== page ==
This research paper aims to explore blended learning implementation in universities that are on a low budget, essentially determining the more important steps to invest…
This research paper aims to explore blended learning implementation in universities that are on a low budget, essentially determining the more important steps to invest during the initial stage of implementation and investing in costly IT infrastructure or training faculty for student-centred learning and relevant pedagogies.
A survey of 254 students at the University of Jordan (UJ) has been administered. Student satisfaction with blended learning is related to the two main variables of IT infrastructure and teacher training for blended learning strategies.
The results indicate that faculty training has a significantly higher impact on predictability of satisfaction than IT infrastructure. Therefore, low-budget institutions should focus first on helping instructors shift to student-centred styles of pedagogies before making large investments in IT infrastructure.
Because of the fact that the chosen setting did not completely lack IT infrastructure, the results may need to be retested with at least two individual institutions, one where advanced IT infrastructure is available and one where it is completely lacking. More can also be done to vary the limited location of the study.
This paper suggests that making costly investments into technology is not a necessary first step during the initial stages of blended learning adoption in developing countries.
This paper addresses the need for more research on blended learning adoption in developing countries with scarce finances and lack of resources sufficient to achieve faculty training and IT infrastructure improvement together. Several universities make costly investments only to lack sufficient blended learning pedagogies which often results in failed blended learning implementation.
Inconsistencies and contradictions in the US government's story of hijackers and their masterminds are examined to account for what happened on 9-11. A little-known initial FBI list of 19, scrutinized for four names not on its final list, calls into question the FBI naming process. We discovered 11 of the FBI-named finalists could not have been on those planes, with 10 still alive and another's identity improvised by a double. The Dulles videotape, essentially the government's case that hijackers boarded the 9-11 flights, is found to have serious problems including authentication, as does the so-called bin Laden “confession” video.
Were “hijackers” known to be in the US before intelligence alleges it knew? Evidence is examined which shows that they were closely monitored by agencies which denied this knowledge; in particular, an undercover FBI agent lived with them the prior year.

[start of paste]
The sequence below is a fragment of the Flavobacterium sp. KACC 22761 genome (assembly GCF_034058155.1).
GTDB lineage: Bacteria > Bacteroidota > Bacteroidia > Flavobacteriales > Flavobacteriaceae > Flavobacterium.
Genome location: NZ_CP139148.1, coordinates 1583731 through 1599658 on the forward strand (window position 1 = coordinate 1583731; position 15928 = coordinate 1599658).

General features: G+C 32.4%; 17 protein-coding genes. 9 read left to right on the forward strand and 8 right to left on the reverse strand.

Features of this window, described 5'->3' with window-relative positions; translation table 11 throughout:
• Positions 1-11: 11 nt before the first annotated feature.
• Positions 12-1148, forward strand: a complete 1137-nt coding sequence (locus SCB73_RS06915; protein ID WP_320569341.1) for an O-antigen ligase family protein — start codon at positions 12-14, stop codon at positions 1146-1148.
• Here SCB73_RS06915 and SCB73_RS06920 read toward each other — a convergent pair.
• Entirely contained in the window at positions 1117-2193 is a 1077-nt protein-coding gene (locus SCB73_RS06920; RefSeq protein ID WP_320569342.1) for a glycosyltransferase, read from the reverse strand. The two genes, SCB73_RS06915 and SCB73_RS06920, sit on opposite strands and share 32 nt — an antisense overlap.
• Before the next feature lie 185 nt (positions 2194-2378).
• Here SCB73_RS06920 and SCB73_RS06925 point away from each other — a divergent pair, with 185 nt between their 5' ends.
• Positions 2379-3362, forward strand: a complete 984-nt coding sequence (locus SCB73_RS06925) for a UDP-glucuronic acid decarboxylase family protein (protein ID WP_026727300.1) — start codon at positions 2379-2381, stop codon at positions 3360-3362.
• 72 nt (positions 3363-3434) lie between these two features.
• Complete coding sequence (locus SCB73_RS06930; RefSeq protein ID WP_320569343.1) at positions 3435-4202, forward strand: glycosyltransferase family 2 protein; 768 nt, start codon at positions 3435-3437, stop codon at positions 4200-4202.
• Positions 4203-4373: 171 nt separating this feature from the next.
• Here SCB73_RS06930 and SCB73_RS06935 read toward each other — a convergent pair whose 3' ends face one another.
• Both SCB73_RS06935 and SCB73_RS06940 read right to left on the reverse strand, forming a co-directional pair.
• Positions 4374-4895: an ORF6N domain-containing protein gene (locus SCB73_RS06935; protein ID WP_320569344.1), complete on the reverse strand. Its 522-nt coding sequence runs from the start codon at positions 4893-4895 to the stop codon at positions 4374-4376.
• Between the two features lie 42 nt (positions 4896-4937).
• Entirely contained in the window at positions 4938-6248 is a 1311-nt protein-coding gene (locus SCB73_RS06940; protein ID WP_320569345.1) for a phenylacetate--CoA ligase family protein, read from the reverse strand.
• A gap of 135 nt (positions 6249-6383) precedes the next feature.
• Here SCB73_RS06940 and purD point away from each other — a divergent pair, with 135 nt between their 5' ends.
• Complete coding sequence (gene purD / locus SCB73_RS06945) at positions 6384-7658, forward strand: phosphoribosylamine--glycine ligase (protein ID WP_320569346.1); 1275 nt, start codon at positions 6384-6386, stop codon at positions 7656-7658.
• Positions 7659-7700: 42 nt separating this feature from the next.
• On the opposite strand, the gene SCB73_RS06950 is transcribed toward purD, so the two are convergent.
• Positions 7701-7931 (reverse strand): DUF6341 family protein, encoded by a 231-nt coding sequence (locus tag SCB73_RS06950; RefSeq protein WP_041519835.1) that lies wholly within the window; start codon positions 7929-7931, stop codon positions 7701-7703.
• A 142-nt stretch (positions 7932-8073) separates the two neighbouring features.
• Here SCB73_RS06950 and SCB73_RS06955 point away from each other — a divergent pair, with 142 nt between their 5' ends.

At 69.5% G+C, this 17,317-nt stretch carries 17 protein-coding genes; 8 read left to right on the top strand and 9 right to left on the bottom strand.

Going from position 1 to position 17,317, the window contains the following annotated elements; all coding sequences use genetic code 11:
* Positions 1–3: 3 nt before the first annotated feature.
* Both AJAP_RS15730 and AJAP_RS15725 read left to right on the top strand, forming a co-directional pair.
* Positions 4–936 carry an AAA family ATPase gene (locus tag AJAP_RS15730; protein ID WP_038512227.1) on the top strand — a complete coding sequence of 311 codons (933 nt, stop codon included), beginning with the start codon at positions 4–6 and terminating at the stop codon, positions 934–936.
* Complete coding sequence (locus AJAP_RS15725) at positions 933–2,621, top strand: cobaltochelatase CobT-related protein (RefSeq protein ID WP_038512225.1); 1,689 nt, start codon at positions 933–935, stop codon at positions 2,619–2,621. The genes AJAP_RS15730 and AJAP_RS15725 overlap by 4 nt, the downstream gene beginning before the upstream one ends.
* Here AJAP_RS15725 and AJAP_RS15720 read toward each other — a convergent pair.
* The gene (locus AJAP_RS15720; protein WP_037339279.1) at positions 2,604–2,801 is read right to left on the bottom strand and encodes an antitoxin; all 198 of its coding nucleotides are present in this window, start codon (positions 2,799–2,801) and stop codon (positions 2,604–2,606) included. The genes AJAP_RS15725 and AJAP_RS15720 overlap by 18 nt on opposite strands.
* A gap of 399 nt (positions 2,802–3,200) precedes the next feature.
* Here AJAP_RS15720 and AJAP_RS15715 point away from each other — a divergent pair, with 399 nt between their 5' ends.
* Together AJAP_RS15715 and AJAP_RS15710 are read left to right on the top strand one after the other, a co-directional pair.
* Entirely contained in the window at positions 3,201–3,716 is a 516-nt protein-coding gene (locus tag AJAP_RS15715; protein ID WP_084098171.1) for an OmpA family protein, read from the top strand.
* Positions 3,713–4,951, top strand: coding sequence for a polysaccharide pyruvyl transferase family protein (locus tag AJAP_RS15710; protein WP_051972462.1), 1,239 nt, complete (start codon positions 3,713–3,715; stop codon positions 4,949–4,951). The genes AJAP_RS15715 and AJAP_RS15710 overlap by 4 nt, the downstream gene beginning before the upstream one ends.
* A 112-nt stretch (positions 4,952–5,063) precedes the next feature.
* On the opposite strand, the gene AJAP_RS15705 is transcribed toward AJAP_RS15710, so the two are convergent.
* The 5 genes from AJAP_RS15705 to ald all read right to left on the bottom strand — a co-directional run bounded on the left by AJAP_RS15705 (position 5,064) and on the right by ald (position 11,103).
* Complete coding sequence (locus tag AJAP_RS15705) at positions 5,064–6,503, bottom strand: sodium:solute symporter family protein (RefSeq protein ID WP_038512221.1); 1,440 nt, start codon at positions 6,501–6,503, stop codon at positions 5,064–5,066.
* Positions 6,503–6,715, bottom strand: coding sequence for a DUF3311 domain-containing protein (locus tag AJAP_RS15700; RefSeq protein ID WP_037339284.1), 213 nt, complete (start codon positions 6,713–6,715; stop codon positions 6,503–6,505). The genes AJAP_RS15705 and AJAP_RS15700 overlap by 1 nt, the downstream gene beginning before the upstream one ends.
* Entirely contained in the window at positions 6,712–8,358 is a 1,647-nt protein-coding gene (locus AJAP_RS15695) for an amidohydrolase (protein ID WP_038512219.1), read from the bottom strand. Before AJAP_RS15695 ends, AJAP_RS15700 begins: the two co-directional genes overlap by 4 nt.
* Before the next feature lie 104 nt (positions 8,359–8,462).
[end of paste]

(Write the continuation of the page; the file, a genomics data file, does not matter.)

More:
Noting government refusal to disclose evidence called for by investigators, we find some pieces altered or fabricated and others confiscated or destroyed. Other revelations point to hijackers with national security overrides, protection in their alternate roles as drug traffickers, and deep political connections with government elites. We investigate patterns, reminiscent of historical intelligence involvement, revealing the presence of a covert intelligence operation disguised as an outside enemy attack.
Al-Qaeda is conventionally portrayed as a monolithic, hierarchical organization whose activities – coordinated by the network's leader Osama bin Laden – are the source of…
Al-Qaeda is conventionally portrayed as a monolithic, hierarchical organization whose activities – coordinated by the network's leader Osama bin Laden – are the source of international terrorism today. Al-Qaeda is considered a radical tendency within the broader Islamist Salafi movement, legitimizing its terrorist operations as a global Islamist jihad against Western civilization. Al-Qaeda's terrorist activity today is considered, “blowback” from long finished CIA and western covert operations in Afghanistan.
The conventional wisdom is demonstrably false. After the Cold War, Western connections with al-Qaeda proliferated around the world, challenging mainstream conceptions of al-Qaeda's identity. Western covert operations and military – intelligence connections in strategic regions show that “al-Qaeda” is a network whose raison d’etre and modus operandi are inextricably embedded in a disturbing conglomerate of international Western diplomatic, financial, military and intelligence policies today. US, British, and Western power routinely manipulates al-Qaeda through a complex network of state-regional and human nodes. Such manipulation extended directly to the 9-11 hijackers, and thus to the events of 9-11 itself.11This paper advances an original argument based partially on research in Ahmed (2005), supplemented here with significant new data and analysis. Also see Ahmed (2002).